Thales UK has won a £98.4 million contract to maintain Short-Range Air Defence (SHORAD) capabilities for the British Army and Royal Marines.

The Ministry of Defence say that SHORAD is made up of “High Velocity and Lightweight Multi-role Missile systems that can intercept air threats including fast jets, attack helicopters and unmanned air systems in a matter of seconds”.

Thales UK won the initial contract in 2018, helping to modernise and develop the missile systems as part of the Future Air Defence Availability Project (F-ADAPT).

This latest announcement confirms a five-year extension to the contract, sustaining over one hundred jobs at Thales UK’s Belfast site and within the wider Northern Ireland supply chain.

Northern Ireland Secretary Brandon Lewis was quoted as saying:

“Northern Ireland has a proud history as a world leader in defence engineering and innovation. Today’s announcement shows again the level of confidence in Northern Ireland as a great place to do business.

During these uncertain times, I am delighted that the investment of over £98-million will protect over 100 skilled jobs in Belfast. I would like to congratulate all those involved who have secured this vital investment.”

Defence Minister Jeremy Quin was also quoted as saying:

“This contract ensures the vital air defence capabilities, capable of dealing with a multitude of threats, are maintained and readily available to deploy.

The £98.4-million investment is the second major contract awarded to Northern Ireland’s defence industry in less than three months highlighting Northern Ireland’s important contribution to the delivery of our critical defence capabilities.”

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BB85
BB85
3 months ago

I’m curious what this money actually delivers. Does it purely maintain the existing missile capability or does it include improvements to the optical tracking system, increased range, integration with future vehicles like Boxer and Ajax. Or is it just money to maintain jobs for 5 years.

If LMM was based off this missile I would like to see a lot more modularity in terms of future launchers where the navy and army could switch between the two depending on the threat.

Stephen Hamblen
Stephen Hamblen
3 months ago
Reply to  BB85

I agree mate, it doesn’t really say anything in my opinion. I’ve got more info from reading the posts from the lads who know these systems very well.

DaveyB
DaveyB
3 months ago

It’s about time Starstreak (HVM) was updated so it can be used against multiple targets simultaneously rather than the current in sequence method. The twin laser mapping laser used to overlay a grid on a target is nigh on unjammable and is not affected by laser based directed countermeasures. Which compared to other IR sensor based short range air defence (SHORAD) systems is major advantage. However, it could be so much better and still be laser based and be capable of multiple simultaneous engagements, by using LIDAR as the primary tracking sensor. If a vehicle like Stormer had a four… Read more »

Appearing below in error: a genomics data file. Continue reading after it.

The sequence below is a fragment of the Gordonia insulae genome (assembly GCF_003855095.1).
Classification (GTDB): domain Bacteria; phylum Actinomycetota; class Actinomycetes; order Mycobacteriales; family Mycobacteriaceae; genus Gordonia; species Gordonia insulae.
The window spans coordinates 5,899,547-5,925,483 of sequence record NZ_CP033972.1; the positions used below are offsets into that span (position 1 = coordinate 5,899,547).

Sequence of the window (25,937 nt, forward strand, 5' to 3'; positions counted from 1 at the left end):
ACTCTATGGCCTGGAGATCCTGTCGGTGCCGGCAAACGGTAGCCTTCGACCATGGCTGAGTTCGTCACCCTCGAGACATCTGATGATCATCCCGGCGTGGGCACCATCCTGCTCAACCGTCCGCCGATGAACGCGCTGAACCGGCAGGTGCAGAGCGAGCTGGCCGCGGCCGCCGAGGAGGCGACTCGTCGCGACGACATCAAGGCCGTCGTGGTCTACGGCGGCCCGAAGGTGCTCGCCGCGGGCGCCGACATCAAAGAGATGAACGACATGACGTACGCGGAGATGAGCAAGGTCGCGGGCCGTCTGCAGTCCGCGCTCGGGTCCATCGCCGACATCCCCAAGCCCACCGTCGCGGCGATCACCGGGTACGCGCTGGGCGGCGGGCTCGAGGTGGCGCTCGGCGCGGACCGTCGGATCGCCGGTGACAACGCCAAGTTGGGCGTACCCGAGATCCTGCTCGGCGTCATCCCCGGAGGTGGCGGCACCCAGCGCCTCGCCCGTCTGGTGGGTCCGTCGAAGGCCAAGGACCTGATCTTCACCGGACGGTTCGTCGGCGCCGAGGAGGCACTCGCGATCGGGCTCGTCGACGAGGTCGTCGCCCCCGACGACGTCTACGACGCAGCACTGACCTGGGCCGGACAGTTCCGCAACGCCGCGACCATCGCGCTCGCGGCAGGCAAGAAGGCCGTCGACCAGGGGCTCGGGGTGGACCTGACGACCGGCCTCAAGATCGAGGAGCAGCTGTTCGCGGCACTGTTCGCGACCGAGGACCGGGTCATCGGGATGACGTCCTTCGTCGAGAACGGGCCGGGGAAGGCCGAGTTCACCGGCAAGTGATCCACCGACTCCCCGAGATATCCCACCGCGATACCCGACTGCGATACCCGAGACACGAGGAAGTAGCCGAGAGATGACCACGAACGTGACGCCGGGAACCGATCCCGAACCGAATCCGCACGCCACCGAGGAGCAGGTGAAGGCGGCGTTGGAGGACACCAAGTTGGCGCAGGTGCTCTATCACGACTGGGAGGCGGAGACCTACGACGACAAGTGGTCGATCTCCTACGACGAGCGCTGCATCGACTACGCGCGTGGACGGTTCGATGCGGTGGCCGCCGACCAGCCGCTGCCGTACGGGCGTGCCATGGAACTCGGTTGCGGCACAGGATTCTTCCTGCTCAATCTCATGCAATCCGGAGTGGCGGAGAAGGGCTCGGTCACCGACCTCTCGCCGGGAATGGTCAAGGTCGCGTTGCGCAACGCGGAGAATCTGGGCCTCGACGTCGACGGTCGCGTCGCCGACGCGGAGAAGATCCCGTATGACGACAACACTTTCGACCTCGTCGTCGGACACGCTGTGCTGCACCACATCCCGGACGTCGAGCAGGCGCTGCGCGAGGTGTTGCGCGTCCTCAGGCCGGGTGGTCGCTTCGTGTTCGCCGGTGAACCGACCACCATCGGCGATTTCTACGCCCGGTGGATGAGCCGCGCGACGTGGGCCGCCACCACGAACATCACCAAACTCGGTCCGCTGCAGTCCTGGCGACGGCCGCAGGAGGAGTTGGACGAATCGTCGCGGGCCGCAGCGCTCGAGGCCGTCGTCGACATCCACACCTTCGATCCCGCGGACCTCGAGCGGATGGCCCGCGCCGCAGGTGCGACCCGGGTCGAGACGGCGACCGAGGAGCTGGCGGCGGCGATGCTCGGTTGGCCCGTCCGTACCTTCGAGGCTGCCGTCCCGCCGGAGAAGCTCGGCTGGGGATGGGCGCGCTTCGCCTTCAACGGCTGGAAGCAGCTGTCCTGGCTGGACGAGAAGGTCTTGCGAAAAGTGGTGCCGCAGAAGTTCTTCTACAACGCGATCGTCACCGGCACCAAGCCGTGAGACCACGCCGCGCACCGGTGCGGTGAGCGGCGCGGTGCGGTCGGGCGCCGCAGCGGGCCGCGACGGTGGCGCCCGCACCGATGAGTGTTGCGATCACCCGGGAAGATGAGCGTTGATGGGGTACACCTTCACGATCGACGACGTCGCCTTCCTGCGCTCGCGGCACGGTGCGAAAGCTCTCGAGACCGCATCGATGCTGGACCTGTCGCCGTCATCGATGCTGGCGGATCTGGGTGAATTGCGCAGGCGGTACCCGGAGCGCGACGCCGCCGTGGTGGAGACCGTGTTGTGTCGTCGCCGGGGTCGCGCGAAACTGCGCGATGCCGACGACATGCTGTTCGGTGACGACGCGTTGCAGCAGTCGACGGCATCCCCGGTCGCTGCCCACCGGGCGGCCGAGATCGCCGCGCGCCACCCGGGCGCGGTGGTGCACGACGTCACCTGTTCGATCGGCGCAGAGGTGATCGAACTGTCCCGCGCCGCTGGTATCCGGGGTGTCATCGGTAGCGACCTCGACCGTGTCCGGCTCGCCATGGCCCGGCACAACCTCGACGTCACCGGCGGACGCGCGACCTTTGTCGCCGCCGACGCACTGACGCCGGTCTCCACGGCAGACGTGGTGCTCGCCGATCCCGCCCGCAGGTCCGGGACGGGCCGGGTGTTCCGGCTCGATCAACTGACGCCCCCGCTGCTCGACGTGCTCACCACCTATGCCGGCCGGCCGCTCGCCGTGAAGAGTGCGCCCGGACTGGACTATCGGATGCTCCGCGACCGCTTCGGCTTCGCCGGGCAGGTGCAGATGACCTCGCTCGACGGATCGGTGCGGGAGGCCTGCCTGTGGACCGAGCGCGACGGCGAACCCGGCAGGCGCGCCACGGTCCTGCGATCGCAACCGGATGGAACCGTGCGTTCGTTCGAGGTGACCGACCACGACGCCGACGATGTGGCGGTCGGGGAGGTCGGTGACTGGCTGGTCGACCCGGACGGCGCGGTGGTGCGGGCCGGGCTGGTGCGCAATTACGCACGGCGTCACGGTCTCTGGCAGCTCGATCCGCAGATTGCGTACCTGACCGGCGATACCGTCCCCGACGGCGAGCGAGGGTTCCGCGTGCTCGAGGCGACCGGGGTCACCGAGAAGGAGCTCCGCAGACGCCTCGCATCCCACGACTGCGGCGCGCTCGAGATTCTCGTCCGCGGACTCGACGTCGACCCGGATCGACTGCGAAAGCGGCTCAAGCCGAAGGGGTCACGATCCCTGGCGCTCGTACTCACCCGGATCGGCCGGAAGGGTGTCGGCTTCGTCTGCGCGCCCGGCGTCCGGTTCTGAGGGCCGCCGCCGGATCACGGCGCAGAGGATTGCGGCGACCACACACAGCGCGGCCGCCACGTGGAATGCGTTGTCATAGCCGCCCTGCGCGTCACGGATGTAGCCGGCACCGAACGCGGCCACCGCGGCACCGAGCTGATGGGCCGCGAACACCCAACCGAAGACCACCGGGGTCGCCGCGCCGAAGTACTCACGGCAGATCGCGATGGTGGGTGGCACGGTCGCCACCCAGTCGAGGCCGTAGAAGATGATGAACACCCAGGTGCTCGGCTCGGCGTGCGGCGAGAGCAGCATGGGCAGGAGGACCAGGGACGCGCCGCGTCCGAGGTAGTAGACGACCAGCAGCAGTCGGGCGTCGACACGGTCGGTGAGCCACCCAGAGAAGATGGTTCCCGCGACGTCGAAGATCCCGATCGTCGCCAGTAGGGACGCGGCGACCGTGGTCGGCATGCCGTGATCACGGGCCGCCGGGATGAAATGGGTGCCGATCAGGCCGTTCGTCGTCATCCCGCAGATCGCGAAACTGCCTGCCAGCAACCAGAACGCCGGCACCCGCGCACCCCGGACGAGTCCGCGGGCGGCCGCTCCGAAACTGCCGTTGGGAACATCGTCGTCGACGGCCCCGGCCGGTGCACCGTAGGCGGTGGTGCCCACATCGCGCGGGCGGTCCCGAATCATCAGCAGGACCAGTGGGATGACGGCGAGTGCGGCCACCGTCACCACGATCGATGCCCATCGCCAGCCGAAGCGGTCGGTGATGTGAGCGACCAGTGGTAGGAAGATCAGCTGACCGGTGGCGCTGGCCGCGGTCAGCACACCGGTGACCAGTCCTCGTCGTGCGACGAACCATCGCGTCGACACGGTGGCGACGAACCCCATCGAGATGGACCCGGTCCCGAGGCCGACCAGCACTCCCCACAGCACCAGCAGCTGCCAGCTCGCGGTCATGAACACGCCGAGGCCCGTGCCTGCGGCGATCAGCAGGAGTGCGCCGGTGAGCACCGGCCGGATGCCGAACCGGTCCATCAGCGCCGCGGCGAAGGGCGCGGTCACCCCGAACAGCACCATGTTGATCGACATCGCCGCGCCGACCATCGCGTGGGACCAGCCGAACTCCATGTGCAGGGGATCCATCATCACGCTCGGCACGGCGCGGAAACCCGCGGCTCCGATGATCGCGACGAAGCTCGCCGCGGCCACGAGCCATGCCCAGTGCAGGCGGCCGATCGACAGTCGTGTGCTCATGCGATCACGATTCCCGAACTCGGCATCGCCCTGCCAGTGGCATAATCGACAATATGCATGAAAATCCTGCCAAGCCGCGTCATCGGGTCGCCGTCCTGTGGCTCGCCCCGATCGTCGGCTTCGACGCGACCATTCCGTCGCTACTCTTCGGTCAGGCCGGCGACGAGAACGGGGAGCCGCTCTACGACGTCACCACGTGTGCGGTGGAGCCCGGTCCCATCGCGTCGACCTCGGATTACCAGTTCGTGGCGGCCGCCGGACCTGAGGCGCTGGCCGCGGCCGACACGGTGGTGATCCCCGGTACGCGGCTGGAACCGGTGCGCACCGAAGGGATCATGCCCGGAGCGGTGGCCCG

Gunbuster
Gunbuster
3 months ago
Reply to  DaveyB

Simples!

Daveyb
Someone said that to me when explaining a GWS 25 Engagement from initial detection on 967 to the missile hitting the target.
I’m a Gunbuster…I did stuff that goes bang and whoosh! Anything involving radars and wigglies through fan trunking ain’t simple…and that incudes lasers even though I was “forced” to learn all of that pinkie stuff t as a systems engineer !

DaveyB
DaveyB
3 months ago
Reply to  Gunbuster

Was that the direct path method or the predicted intercept? I unfortunately, am a bit of a geek in that department. In the last 5 years, there have been massive developments in optical solid state phase shifting, basically PESA for laser. There has been recent lab progress on multiple laser emitter digital control beam steering, which be equivalent to AESA in principle. Though the size of the beam is quite small at the moment, as they can’t handle large amounts of power. The biggest user for them is the automotive industry, where they are being used for autonomous vehicles. There… Read more »

spyintheskyuk
spyintheskyuk
3 months ago
Reply to  DaveyB

Fascinating stuff

Stephen Hamblen
Stephen Hamblen
3 months ago
Reply to  DaveyB

A very thorough and interesting post there mate, top job!!

Ron5
Ron5
3 months ago
Reply to  DaveyB

Does it work in the rain?

DaveyB
DaveyB
3 months ago
Reply to  Ron5

Amazingly, better than expected. It is down to the large optical aperture of the sensor, the exposure time (effective shutter speed) and signal processing. The larger window aperture used for digital Lidar allows light to pass around obscurants (water droplets) on the sensor window. Both human eyes and cameras have long exposure times measured in thousandths of a second. This makes water droplets appear as large streaks in an image and rain denser than it actually is. A Lidar has an ultrafast exposure time, measured in millionths of a second. Rain is effectively frozen in place during a measurement which… Read more »